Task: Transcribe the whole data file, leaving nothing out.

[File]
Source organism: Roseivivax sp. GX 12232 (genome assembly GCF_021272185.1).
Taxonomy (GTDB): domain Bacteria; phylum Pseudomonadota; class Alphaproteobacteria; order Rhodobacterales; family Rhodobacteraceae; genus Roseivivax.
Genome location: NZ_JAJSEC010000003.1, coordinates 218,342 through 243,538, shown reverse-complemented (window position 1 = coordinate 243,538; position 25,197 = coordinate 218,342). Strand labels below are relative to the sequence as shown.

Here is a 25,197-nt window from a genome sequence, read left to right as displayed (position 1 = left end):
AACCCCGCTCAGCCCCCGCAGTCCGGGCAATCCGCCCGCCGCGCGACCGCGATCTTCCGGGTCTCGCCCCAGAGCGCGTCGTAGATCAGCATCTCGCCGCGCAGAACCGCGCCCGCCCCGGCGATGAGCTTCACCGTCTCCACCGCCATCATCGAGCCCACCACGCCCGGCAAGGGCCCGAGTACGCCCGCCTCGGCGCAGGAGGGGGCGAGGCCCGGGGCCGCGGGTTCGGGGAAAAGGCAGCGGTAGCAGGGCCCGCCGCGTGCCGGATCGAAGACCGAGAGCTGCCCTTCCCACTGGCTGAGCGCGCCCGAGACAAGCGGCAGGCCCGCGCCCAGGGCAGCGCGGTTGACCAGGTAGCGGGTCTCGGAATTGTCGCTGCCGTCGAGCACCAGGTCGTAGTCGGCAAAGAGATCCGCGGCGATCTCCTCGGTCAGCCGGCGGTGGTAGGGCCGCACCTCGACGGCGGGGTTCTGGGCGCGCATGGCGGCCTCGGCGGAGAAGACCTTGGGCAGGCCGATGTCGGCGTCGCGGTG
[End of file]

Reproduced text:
Source organism: Roseivivax sp. GX 12232 (genome assembly GCF_021272185.1).
Taxonomy (GTDB): domain Bacteria; phylum Pseudomonadota; class Alphaproteobacteria; order Rhodobacterales; family Rhodobacteraceae; genus Roseivivax.
Genome location: NZ_JAJSEC010000003.1, coordinates 218,342 through 243,538, shown reverse-complemented (window position 1 = coordinate 243,538; position 25,197 = coordinate 218,342). Strand labels below are relative to the sequence as shown.

Here is a 25,197-nt window from a genome sequence, read left to right as displayed (position 1 = left end):
AACCCCGCTCAGCCCCCGCAGTCCGGGCAATCCGCCCGCCGCGCGACCGCGATCTTCCGGGTCTCGCCCCAGAGCGCGTCGTAGATCAGCATCTCGCCGCGCAGAACCGCGCCCGCCCCGGCGATGAGCTTCACCGTCTCCACCGCCATCATCGAGCCCACCACGCCCGGCAAGGGCCCGAGTACGCCCGCCTCGGCGCAGGAGGGGGCGAGGCCCGGGGCCGCGGGTTCGGGGAAAAGGCAGCGGTAGCAGGGCCCGCCGCGTGCCGGATCGAAGACCGAGAGCTGCCCTTCCCACTGGCTGAGCGCGCCCGAGACAAGCGGCAGGCCCGCGCCCAGGGCAGCGCGGTTGACCAGGTAGCGGGTCTCGGAATTGTCGCTGCCGTCGAGCACCAGGTCGTAGTCGGCAAAGAGATCCGCGGCGATCTCCTCGGTCAGCCGGCGGTGGTAGGGCCGCACCTCGACGGCGGGGTTCTGGGCGCGCATGGCGGCCTCGGCGGAGAAGACCTTGGGCAGGCCGATGTCGGCGTCGCGGTG